From what I recall the weather was fairly calm that morning. Nothing notable or standing out to recall. I cannot remember if it was dreary or sunny. I am not sure if the wind was blowing or if it was drizzling. It was just, nothing to notice. I was aware that we had a chance for thunderstorms but I didn’t think anything severe was really expected. I loved storms. Watching them roll in, seeing the dark clouds come across the hill and our pond, and seeing the wind whip around and spinning the treetops. It was mesmerizing. I would track the storms around our area for hours at a time online anxious for when it would reach us. This day however I was not watching and waiting. I was completely unaware of the dangerous system that would develop and hit later in the day and totally unprepared for the devastation it would inflict on our small community.
Brookport is a small rural town in extreme Southern Illinois sitting right across the river from Paducah, Kentucky and south of Metropolis, Illinois. No stoplight. No stop sign on the main highway (S Hwy 45). We had a bank but it’s now closed. There’s a small grocery store and a new convenience store, a funeral home, a small library and a few other little shops. There’s a park close to the floodwall in city limits and of course lots of little churches. We’re just a tiny town but I think most of us like it. I personally love living here and I’m never, ever moving away. Like, ever. Born and raised and staying and smiling. This is home. I grew up on South U.S. Highway 45 and lived on the property for 30 years before moving out to Unionville for the last almost 4 years now. The Ohio River is a few miles down the road. It’s mostly cornfields and cows out here. Everyone knows everyone, if not by name then by face. We have been through terrible floods from the Ohio River and a horrible ice storm just a few years ago that crippled the region and knocked out power for a week (even longer for some residents) but nothing could have possibly prepared us for what we would face a year ago today.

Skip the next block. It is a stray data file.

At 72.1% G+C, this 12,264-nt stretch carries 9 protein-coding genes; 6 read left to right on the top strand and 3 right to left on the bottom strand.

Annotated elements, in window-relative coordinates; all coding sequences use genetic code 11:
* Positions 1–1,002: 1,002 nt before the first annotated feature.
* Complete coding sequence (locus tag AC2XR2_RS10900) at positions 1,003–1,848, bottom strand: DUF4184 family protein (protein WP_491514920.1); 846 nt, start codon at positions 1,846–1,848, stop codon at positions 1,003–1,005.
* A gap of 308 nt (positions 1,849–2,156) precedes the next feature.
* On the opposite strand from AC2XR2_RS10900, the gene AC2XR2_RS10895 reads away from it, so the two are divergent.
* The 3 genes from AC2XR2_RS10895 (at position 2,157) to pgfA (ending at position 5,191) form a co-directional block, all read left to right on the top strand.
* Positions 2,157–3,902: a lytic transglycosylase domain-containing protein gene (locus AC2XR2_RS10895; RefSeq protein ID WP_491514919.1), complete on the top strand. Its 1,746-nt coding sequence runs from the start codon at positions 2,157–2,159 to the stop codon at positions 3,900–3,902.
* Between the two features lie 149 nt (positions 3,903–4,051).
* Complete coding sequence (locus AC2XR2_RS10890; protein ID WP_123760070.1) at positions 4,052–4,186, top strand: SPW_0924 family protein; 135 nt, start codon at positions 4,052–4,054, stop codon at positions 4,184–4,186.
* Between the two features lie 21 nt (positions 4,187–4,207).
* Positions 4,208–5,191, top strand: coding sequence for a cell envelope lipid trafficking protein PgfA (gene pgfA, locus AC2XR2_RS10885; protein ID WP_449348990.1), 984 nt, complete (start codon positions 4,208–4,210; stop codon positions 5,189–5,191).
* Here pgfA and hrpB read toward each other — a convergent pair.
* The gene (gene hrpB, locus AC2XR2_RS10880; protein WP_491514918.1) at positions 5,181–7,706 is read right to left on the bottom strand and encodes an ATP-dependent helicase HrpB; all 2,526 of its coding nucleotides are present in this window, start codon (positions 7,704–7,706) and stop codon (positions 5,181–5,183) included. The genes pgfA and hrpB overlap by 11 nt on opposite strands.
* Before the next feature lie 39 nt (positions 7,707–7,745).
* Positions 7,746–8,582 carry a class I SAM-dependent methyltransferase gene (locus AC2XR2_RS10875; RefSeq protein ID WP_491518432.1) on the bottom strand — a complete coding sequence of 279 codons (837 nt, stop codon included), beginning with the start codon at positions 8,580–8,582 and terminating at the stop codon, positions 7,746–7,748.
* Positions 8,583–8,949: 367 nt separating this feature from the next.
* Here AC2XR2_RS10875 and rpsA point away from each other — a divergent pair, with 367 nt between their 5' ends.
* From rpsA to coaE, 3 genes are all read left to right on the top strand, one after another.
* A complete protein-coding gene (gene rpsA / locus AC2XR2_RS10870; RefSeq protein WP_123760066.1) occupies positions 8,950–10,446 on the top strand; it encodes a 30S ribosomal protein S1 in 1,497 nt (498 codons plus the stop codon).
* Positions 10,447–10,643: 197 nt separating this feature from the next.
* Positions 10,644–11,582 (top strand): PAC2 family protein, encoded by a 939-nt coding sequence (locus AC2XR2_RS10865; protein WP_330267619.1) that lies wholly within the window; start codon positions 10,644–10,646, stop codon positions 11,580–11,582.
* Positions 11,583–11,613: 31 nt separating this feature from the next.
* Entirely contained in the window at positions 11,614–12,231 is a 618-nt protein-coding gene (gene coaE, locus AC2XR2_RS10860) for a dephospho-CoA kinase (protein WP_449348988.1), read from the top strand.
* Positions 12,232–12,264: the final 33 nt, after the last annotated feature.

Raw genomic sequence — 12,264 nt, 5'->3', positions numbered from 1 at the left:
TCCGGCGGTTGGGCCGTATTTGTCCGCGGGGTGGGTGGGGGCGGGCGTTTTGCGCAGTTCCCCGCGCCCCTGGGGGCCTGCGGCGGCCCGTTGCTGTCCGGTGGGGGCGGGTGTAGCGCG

The official time given for the tornado is 2:20pm. As for specific times of actual events, I’m just not sure. I cannot remember. I know we had several puppies born by 1 that afternoon. I was busy messing with them and not really paying attention to the local weather. I’m usually online but I hadn’t been most of the day and when I was it was short so I didn’t have a chance to really catch any postings about anything serious headed our way. I put the pups back in with their mom and hopped online for a few. I saw something about storms but skipped over thinking it was just routine fall weather. I browsed for a bit then I noticed dark clouds over the hill on Independence Road, looking west. I told Vince and we stepped out on our back porch and looked up at the clouds. We could hear the tornado sirens going off in the distance but we weren’t necessarily concerned or alarmed as they go off any time a tornado warning is issued, which is several times yearly around area. However, when we looked up above us we could see the clouds moving, literally rotating. I have never seen actual rotation but this is the only way to describe the way the sky was moving above us. We went in the house and my phone is going off with Facebook notifications and text messages. At this time we turn the channel to a local station, WPSD, and saw there was a tornado on the ground in Brookport. Then our satellite signal went out and the television screen went black.
I did not panic at this moment. I was full of adrenaline and went back outside to see what was happening in the sky. The moment I stepped out it started to rain and I had to go back in and it was then that I started to really worry. I felt safer when I thought I had a little control over the situation, believing that by being able to see the tornado coming at me would have helped me get better prepared rather than it sneaking up on me. You always see in the movies how tornadoes are easily visible and never think about how many are rain-wrapped and hidden. The wind was picking up and getting strong forcing the trees to bend and the rain was blowing sideways and it was nearly impossible to see anything outside of our window. I was getting nervous when all of a sudden the chaos outside completely stopped and it was totally quiet outside. The rain stopped and the wind died down. I’ve always heard about the ‘calm before the storm’; when the air outside gets eerily still right before a tornado strikes and wreaks havoc. I was standing in our hallway frozen for a few seconds with fear and panic trying to quickly figure out where to put everyone that would be away from windows and anything that could crush them. Right as we got everyone up and moving the winds picked back up but not as bad as they were at first. It started raining again, and it was just, over.